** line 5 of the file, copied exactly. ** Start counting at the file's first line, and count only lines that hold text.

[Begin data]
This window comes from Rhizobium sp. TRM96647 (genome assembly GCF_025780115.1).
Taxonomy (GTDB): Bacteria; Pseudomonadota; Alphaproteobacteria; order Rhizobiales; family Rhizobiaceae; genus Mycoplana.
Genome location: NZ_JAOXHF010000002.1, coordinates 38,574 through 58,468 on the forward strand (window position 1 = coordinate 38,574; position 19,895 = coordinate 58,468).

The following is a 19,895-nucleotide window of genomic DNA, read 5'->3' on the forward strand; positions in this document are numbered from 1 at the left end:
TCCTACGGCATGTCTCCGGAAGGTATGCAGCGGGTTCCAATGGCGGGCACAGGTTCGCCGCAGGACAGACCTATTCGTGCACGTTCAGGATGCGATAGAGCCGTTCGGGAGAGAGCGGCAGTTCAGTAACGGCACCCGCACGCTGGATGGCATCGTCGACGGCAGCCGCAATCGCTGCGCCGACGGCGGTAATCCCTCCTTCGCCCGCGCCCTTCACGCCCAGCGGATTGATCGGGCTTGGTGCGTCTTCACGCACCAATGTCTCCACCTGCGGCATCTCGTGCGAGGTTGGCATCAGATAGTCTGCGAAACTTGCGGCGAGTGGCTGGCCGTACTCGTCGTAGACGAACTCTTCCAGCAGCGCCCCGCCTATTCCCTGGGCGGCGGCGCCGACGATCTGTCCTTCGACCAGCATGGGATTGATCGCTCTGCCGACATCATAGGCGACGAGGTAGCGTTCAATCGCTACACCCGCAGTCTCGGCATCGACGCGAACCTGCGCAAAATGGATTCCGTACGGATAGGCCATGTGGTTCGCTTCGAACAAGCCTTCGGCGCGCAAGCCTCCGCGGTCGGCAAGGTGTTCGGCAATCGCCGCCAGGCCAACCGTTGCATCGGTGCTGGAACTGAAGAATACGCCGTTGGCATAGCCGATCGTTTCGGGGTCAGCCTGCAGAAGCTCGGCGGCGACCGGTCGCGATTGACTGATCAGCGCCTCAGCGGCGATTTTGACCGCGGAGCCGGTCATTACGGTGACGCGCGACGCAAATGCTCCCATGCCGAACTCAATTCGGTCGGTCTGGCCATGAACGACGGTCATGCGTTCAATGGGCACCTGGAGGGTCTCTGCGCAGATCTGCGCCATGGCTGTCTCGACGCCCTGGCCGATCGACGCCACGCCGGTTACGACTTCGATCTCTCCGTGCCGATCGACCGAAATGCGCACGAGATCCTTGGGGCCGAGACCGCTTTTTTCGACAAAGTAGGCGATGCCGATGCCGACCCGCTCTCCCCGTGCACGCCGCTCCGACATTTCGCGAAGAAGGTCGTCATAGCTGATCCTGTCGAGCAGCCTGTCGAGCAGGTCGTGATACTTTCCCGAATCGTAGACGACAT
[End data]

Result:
TCCTACGGCATGTCTCCGGAAGGTATGCAGCGGGTTCCAATGGCGGGCACAGGTTCGCCGCAGGACAGACCTATTCGTGCACGTTCAGGATGCGATAGAGCCGTTCGGGAGAGAGCGGCAGTTCAGTAACGGCACCCGCACGCTGGATGGCATCGTCGACGGCAGCCGCAATCGCTGCGCCGACGGCGGTAATCCCTCCTTCGCCCGCGCCCTTCACGCCCAGCGGATTGATCGGGCTTGGTGCGTCTTCACGCACCAATGTCTCCACCTGCGGCATCTCGTGCGAGGTTGGCATCAGATAGTCTGCGAAACTTGCGGCGAGTGGCTGGCCGTACTCGTCGTAGACGAACTCTTCCAGCAGCGCCCCGCCTATTCCCTGGGCGGCGGCGCCGACGATCTGTCCTTCGACCAGCATGGGATTGATCGCTCTGCCGACATCATAGGCGACGAGGTAGCGTTCAATCGCTACACCCGCAGTCTCGGCATCGACGCGAACCTGCGCAAAATGGATTCCGTACGGATAGGCCATGTGGTTCGCTTCGAACAAGCCTTCGGCGCGCAAGCCTCCGCGGTCGGCAAGGTGTTCGGCAATCGCCGCCAGGCCAACCGTTGCATCGGTGCTGGAACTGAAGAATACGCCGTTGGCATAGCCGATCGTTTCGGGGTCAGCCTGCAGAAGCTCGGCGGCGACCGGTCGCGATTGACTGATCAGCGCCTCAGCGGCGATTTTGACCGCGGAGCCGGTCATTACGGTGACGCGCGACGCAAATGCTCCCATGCCGAACTCAATTCGGTCGGTCTGGCCATGAACGACGGTCATGCGTTCAATGGGCACCTGGAGGGTCTCTGCGCAGATCTGCGCCATGGCTGTCTCGACGCCCTGGCCGATCGACGCCACGCCGGTTACGACTTCGATCTCTCCGTGCCGATCGACCGAAATGCGCACGAGATCCTTGGGGCCGAGACCGCTTTTTTCGACAAAGTAGGCGATGCCGATGCCGACCCGCTCTCCCCGTGCACGCCGCTCCGACATTTCGCGAAGAAGGTCGTCATAGCTGATCCTGTCGAGCAGCCTGTCGAGCAGGTCGTGATACTTTCCCGAATCGTAGACGACAT